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Chinese Billionaire Takes On Disney With His Own Theme Parks


Next month, Disney will open a $5 billion theme park in Shanghai. But a Chinese billionaire says his parks will leave Disney in the dust. NPR's Anthony Kuhn reports from Beijing.

ANTHONY KUHN, BYLINE: Fourteen years ago, Wang Jianlin and his company Wanda began building huge developments, complete with apartments, shopping malls and cinemas in cities across China. But China's real estate market has been cooling, so Wang is planning to build dozens of theme parks to take on Disney nationwide.


WANG JIANLIN: (Speaking in Chinese)

KUHN: "We will make Disney unprofitable in China within the next decade or two," Wang predicted in an interview on Chinese state television on Sunday. Wang says he's betting the Chinese cultural themes at his parks will outdraw Mickey Mouse and Snow White, that Shanghai's weather is too rainy in summer and cold in winter for Disney's outdoor attractions and that Disney's building costs will result in tickets that are too pricey for local customers.


WANG JIANLIN: (Speaking in Chinese)

KUHN: "Disney really shouldn't have come to China," Wang said drawing applause from the studio audience. "Our strategy is based on the saying, one tiger is no match for a pack of wolves." Wang Jianlin is a 61-year-old Communist Party member with a fortune estimated at $31.5 billion. He spent some of those billions to purchase AMC's movie theater chain and Hollywood studio Legendary Entertainment.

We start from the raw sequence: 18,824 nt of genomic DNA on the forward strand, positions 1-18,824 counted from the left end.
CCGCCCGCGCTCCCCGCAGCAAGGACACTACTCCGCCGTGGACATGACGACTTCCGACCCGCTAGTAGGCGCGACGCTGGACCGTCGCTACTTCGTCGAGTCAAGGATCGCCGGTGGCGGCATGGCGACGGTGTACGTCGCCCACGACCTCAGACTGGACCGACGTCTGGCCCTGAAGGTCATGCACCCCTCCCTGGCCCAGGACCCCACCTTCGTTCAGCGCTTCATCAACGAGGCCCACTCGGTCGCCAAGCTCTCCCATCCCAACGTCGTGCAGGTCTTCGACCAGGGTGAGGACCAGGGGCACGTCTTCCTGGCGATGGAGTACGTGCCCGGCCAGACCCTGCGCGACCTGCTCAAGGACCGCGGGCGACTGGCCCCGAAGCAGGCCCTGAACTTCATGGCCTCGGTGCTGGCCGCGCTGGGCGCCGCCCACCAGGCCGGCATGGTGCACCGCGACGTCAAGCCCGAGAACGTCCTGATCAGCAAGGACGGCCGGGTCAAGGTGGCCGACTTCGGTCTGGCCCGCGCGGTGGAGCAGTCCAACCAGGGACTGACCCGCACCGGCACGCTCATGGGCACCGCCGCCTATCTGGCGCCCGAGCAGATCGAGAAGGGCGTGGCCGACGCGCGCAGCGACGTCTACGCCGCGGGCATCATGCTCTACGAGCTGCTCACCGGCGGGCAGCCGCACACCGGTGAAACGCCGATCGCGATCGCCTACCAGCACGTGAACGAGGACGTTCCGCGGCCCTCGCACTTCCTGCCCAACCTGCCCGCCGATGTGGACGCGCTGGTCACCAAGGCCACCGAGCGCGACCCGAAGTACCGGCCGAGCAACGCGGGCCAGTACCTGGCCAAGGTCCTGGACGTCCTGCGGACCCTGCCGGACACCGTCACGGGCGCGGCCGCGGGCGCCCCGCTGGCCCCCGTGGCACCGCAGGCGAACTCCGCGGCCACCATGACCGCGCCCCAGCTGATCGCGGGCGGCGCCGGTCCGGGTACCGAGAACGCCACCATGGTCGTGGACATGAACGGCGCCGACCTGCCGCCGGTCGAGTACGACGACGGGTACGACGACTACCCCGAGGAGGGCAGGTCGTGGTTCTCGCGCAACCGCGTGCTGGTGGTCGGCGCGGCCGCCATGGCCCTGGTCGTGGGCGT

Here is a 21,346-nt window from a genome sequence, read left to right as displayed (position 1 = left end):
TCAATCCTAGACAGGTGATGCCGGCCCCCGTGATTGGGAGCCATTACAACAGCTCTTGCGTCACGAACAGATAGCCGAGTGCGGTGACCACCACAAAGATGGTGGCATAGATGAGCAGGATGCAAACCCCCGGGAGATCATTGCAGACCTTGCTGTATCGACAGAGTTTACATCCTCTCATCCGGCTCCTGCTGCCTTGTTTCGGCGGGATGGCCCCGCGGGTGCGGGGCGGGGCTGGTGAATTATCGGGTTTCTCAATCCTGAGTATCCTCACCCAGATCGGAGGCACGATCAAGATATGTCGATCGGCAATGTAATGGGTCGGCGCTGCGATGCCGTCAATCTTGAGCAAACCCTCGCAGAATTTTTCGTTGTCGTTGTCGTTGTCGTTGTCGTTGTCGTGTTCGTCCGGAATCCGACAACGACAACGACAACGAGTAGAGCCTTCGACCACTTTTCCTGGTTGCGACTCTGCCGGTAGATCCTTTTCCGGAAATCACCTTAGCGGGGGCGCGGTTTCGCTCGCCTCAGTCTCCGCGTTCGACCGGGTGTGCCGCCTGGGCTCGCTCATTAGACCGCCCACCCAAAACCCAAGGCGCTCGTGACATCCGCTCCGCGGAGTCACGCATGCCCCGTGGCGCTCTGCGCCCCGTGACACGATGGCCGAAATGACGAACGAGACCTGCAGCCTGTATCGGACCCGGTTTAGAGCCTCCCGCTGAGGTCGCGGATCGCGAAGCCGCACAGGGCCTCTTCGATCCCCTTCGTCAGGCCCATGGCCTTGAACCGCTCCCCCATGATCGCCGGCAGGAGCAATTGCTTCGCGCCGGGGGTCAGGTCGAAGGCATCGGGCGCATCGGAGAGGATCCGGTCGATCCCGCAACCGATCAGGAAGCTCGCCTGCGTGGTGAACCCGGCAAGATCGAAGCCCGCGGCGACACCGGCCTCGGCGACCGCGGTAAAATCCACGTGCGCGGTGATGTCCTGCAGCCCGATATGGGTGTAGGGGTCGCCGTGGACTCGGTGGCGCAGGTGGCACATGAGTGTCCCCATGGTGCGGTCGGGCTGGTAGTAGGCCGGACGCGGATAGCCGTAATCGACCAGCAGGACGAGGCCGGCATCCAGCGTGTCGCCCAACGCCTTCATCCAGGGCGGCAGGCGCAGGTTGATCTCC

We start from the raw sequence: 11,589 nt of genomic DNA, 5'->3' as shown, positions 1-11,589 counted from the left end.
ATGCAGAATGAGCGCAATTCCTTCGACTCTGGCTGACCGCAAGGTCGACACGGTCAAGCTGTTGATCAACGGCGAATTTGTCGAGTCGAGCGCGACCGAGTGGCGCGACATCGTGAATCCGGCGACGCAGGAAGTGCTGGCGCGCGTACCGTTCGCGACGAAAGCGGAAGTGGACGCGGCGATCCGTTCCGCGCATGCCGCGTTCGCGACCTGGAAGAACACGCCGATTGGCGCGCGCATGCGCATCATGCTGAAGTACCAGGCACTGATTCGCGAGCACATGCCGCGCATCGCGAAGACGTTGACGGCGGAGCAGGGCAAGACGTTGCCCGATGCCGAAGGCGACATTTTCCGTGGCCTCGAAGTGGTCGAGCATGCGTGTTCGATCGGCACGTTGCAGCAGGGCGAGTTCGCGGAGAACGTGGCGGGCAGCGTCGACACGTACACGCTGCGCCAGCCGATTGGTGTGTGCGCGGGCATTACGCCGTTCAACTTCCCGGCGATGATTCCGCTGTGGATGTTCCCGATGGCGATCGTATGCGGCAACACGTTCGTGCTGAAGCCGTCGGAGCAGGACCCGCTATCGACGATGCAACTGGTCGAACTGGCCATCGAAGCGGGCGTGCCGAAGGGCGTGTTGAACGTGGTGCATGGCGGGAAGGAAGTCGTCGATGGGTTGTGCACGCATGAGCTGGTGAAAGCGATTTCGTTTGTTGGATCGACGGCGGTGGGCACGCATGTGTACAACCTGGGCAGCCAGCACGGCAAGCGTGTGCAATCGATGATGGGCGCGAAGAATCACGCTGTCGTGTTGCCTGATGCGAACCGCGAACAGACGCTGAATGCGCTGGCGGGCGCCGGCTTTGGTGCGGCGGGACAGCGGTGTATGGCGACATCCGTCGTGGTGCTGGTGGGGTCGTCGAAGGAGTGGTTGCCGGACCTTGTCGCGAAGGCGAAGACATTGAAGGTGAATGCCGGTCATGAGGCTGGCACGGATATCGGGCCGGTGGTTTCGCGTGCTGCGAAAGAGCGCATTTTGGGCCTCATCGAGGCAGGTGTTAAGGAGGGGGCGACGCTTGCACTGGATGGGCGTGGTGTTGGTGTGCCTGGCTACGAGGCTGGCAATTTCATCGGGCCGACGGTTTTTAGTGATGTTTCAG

His ambitions dovetail with China's policies to build up its media and entertainment companies in order to portray China in a favorable light. He plans to do this with blockbusters such as Great Wall, a 3D action flick starring Matt Damon and Hong Kong actor Any Lau. With a budget of $135 million, it'll be the most expensive movie ever shot entirely in China. Anthony Kuhn, NPR News, Beijing.


DONNY OSMOND: (Singing as Captain Li Shang) Let's get down to business to defeat the Huns. Transcript provided by NPR, Copyright NPR.

Anthony Kuhn is NPR's correspondent based in Seoul, South Korea, reporting on the Korean Peninsula, Japan, and the great diversity of Asia's countries and cultures. Before moving to Seoul in 2018, he traveled to the region to cover major stories including the North Korean nuclear crisis and the Fukushima earthquake and nuclear disaster.
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